The longtime member of The Corn Fed Girls talked about her solo debut for Local Spins on WYCE, which also premiered tracks by Seth Bernard, .shi, Glen Danles, Aaron James Wright and other artists.
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Kalamazoo singer-songwriter Darcy Wilkin finds inspiration for her Americana and folk music wherever she turns.
Since 1997, she’s been a member of The Corn Fed Girls, a “really fun and really cool” six-piece collaborative project full of “creative people.”
There’s also the music of the late John Prine, Wilkin’s “No. 1 guy” who always seems to “say exactly” what needs to be said in a song – though she also counts Gillian Welch, The Carter Family, Todd Snider and The Red Clay Ramblers as muses.
But make no mistake: Her father, Mark Sahlgren, and his bluegrass band, Sweetcorn, have “provided much of the soundtrack” for her life.
“The greatest influence on me, musically, is my dad. He’s a great writer and a killer guitar player,” Wilkin said.
“It can’t be overstated. He’s the guy who taught me the chords that I know and right from the beginning. … I’m pretty much Mark Sahlgren’s daughter and that’s a great thing to be.”
After decades of performing with other bands – including her father’s Mark Sahlgren & The Fragile Egos – Wilkin recently stepped out with her debut solo album, packed with insightful, incisive and reflective songs written over the past 10 years or so.
As she puts it, she had “a bunch of songs rattling around” for years and wanted to show booking agents and festivals, “Here’s what I can do.”
So, the Kalamazoo native who’s spent time teaching abused and neglected children released “Bristol” early this year, just before the COVID-19 pandemic that shut down concert venues and halted most tours.
The bulk of the recording was completed at Kalamazoo’s WMUK, engineered by Martin Klemm and produced by Joe Newberry. Guest musicians included Drew Howard, Jordan Hamilton, Cori Somers, Sarah Fuerst and, yes, Mark Sahlgren.
“I wanted to play more as a solo performer and I needed to have something to show folks what I do. That was part of the motivation for the solo album,” she said.
“Also, I had some songs I really liked, but for one reason or another, they didn’t necessarily fit with what The Corn Fed Girls were doing. I wanted to get them out into the world.”
The music on that album – which includes a compelling track inspired by research into Antebellum-era asylums – clearly has resonated with fans: “Bristol” landed on the Local Spins Hot Top 5 Chart of most-played regional releases at Grand Rapids’ WYCE-FM in March and May.
VIDEO: Darcy Wilkin, “Lost and Found” (Local Spins on WYCE)
And Wilkin hasn’t been sitting still since that release: She performed two freshly penned works – “Lost and Found” and “The Willis House” – for this week’s edition of Local Spins on WYCE. Watch the video of her performance of “Lost and Found” here; scroll down to listen to the full radio show podcast.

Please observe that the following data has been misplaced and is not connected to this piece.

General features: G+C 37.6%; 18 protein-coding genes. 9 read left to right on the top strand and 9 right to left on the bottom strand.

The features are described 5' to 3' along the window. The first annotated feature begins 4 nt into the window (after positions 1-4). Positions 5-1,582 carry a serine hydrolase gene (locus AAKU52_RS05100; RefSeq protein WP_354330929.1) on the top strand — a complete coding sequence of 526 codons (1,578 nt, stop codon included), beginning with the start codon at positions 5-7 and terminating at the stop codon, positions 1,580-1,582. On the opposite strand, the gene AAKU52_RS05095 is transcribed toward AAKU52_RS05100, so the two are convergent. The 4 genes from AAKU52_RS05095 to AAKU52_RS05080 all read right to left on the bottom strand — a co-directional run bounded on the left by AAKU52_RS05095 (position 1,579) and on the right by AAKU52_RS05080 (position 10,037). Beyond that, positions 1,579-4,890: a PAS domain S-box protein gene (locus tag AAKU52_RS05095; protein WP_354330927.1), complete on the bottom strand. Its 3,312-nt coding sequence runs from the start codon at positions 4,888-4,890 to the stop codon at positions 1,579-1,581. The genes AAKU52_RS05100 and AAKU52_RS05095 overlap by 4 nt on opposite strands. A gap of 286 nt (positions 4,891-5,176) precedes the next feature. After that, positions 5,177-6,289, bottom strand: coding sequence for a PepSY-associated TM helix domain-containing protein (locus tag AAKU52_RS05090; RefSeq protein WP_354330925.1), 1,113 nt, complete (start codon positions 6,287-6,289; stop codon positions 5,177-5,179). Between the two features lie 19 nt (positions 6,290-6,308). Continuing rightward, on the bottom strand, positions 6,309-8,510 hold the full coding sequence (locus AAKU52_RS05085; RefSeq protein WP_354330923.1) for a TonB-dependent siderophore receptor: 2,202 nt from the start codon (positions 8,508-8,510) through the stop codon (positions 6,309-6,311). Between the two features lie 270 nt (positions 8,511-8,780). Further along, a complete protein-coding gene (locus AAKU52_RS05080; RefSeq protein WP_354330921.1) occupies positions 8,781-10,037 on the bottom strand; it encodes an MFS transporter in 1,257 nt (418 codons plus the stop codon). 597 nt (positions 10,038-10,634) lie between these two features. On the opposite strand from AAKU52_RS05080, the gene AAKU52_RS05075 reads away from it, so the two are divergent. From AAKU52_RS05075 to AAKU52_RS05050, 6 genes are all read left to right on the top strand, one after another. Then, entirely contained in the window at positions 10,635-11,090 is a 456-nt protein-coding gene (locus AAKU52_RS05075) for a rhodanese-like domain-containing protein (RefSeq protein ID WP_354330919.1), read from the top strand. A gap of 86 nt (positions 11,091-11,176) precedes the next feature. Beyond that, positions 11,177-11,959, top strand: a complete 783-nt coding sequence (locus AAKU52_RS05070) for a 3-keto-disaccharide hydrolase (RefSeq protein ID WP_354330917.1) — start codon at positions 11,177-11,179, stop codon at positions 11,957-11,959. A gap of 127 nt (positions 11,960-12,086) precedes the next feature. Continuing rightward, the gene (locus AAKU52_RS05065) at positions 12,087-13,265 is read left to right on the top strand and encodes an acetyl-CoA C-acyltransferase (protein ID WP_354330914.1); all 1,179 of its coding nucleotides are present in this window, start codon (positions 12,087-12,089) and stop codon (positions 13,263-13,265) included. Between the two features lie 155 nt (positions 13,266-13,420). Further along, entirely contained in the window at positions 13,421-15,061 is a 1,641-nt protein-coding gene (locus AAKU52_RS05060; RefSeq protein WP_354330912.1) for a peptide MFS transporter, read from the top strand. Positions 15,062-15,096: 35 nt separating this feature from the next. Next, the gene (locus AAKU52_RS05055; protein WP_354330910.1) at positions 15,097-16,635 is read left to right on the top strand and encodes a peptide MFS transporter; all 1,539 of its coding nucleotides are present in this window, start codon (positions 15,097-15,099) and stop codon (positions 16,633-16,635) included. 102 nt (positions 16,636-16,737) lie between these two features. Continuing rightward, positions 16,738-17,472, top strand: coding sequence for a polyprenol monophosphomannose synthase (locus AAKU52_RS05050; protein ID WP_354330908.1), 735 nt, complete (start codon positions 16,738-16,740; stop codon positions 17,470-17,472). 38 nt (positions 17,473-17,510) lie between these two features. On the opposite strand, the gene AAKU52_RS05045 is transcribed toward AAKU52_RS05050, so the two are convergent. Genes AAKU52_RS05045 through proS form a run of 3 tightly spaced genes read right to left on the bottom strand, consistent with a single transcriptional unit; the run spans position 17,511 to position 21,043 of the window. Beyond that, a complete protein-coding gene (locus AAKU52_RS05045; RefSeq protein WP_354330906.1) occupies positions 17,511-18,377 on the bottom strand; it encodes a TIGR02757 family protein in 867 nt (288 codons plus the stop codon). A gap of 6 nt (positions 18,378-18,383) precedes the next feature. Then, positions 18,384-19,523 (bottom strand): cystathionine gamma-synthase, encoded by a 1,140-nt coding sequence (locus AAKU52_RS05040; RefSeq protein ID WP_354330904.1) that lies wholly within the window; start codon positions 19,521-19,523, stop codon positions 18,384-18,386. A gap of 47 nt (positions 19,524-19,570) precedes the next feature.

Wilkin also has been live-streaming regular performances from her home during the coronavirus shutdown, although she conceded she’s “champing at the bit to play for live audiences again.”
“The live-stream format has been really interesting. There’s a slightly different set of skills needed to do it well. When one is used to playing out live and having a back and forth with people, an exchange of energy, there is a certain flow that one gets used to. Playing to people who are at home, watching me on a screen is different,” she said.
“But it’s also kind of freeing. No one is talking over me when I play. If I have a thing I want to talk about, I can, for as long as I like. And it’s a weirdly confidence-boosting exercise. If I can pull off playing alone and have it feel natural, and the audience can feel like we’re in a room together, that’s a great feeling.”
Still, she conceded: “I miss playing in front of people like crazy.”
Wilkin holds out hope that some scheduled summer dates will still take place, and noted that The Corn Fed Girls – Wilkin, Phil Barry, John Campos, Jay Gavan, Mike Fuerst and Sarah Fuerst – are working on their third album.
“The biggest thing isn’t really the gigs that were lost, but the ones I have yet to be able to book. I have this record that I’m really proud of. Even though there are guest musicians on it, it’s a really good representation of what I do when I play solo,” she said.
“Now, I have the product to show people – venues, booking agents, etc. – but no one is doing much booking, because no one really knows what’s on the horizon. I am anxious to get the album in people’s hands so they can hear it.”
This week’s edition of Local Spins on WYCE – which spotlights Michigan music at 11 a.m. Fridays on WYCE (88.1 FM) – also featured the on-air debut of new tracks by John Conrad Schaak (.shi), Seth Bernard, Aaron James Wright, Brian Lybrandt, Glen Danles, Barrel Bones and Nick Piunti & The Complicated Men along with music from Delilah DeWylde (who plays Tip Top Deluxe Bar & Grill’s 9th anniversary party on Saturday night) and Erin Zindle & The Ragbirds. Check out the full radio show podcast here.
PODCAST: Local Spins on WYCE (6/19/20)
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